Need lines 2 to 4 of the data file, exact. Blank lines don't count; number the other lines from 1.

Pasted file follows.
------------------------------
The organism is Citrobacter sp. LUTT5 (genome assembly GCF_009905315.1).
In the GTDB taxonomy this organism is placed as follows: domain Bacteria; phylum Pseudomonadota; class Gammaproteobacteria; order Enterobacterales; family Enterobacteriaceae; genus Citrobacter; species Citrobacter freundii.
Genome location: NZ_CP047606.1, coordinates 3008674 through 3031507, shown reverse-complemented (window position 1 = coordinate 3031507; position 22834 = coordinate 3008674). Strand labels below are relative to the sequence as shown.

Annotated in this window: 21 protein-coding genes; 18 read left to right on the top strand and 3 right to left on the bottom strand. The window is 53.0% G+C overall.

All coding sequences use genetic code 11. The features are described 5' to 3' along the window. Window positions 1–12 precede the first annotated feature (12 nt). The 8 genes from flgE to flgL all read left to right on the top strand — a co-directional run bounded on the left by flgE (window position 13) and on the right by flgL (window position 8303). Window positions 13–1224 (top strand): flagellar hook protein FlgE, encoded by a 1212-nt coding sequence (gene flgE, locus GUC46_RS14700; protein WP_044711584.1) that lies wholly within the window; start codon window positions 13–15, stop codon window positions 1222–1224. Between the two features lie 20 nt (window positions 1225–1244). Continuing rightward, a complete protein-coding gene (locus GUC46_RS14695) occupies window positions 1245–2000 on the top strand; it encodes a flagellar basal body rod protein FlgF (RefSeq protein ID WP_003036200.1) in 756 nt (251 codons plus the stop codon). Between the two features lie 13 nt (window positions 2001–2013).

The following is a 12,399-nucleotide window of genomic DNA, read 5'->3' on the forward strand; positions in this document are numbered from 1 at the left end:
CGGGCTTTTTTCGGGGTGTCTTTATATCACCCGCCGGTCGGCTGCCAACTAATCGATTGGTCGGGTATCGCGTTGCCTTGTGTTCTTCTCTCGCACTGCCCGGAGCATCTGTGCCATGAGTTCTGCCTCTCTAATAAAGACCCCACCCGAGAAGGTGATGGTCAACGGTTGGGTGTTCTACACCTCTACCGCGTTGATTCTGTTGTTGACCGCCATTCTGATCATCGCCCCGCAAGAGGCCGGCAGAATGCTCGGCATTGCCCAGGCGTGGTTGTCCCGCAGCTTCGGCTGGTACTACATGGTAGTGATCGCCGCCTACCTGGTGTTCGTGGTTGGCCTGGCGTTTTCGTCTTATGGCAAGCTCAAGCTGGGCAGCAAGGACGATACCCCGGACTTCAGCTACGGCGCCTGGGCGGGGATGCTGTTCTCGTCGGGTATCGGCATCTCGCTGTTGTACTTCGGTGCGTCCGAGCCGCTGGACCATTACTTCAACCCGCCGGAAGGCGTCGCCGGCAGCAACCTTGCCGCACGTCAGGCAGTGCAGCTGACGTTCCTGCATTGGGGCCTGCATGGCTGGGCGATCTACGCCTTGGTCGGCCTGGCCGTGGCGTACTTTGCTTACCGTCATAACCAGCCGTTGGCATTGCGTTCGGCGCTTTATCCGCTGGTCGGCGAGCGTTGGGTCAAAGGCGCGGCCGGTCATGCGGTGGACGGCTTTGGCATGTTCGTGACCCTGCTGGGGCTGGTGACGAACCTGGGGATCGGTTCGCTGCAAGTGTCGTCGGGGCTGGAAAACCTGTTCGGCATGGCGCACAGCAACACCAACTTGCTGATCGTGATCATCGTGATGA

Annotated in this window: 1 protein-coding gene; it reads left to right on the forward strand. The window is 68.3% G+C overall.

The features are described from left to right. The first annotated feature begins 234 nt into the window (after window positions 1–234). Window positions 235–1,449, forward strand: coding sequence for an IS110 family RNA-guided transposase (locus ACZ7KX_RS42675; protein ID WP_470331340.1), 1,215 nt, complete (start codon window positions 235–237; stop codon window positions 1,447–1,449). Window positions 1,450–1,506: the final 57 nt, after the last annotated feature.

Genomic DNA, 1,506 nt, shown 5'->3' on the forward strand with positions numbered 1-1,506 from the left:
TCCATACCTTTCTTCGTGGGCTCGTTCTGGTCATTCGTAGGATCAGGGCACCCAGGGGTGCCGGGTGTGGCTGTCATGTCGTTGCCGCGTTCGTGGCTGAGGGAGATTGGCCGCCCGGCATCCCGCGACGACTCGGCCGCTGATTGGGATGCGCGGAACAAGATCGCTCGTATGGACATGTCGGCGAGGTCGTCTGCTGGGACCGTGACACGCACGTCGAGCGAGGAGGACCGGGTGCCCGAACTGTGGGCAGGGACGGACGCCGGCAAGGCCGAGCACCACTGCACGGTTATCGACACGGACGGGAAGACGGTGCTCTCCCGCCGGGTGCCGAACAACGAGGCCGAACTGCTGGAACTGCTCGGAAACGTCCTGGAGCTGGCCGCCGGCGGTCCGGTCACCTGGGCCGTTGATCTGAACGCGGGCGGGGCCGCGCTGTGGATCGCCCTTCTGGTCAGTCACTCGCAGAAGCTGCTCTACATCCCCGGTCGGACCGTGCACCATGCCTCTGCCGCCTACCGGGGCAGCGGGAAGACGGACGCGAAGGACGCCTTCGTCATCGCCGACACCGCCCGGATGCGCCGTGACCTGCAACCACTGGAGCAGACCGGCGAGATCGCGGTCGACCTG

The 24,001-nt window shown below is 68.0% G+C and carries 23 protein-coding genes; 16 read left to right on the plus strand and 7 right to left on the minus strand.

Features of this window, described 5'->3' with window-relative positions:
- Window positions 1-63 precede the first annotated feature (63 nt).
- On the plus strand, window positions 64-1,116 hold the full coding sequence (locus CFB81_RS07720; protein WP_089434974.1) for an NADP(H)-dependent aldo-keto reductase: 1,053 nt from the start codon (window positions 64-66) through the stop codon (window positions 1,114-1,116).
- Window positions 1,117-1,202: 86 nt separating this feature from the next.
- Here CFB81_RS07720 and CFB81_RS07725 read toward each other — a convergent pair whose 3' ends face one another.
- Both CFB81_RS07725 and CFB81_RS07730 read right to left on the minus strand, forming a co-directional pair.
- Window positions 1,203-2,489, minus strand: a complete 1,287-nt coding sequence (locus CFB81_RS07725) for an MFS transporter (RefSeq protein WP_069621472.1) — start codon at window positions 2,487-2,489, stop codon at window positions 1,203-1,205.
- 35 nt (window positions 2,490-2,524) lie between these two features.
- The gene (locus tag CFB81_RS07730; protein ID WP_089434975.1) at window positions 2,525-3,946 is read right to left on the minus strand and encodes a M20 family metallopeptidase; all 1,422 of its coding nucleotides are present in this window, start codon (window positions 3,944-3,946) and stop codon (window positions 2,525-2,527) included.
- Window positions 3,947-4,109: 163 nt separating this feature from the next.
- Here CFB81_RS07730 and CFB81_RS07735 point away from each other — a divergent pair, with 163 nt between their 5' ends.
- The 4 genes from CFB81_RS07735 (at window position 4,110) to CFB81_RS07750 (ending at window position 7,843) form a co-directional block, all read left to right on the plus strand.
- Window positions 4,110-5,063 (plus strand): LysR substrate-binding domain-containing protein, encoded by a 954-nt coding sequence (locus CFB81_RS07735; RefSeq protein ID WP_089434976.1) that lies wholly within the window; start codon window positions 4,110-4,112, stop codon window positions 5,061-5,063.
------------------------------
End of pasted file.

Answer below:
In the GTDB taxonomy this organism is placed as follows: domain Bacteria; phylum Pseudomonadota; class Gammaproteobacteria; order Enterobacterales; family Enterobacteriaceae; genus Citrobacter; species Citrobacter freundii.
Genome location: NZ_CP047606.1, coordinates 3008674 through 3031507, shown reverse-complemented (window position 1 = coordinate 3031507; position 22834 = coordinate 3008674). Strand labels below are relative to the sequence as shown.

Annotated in this window: 21 protein-coding genes; 18 read left to right on the top strand and 3 right to left on the bottom strand. The window is 53.0% G+C overall.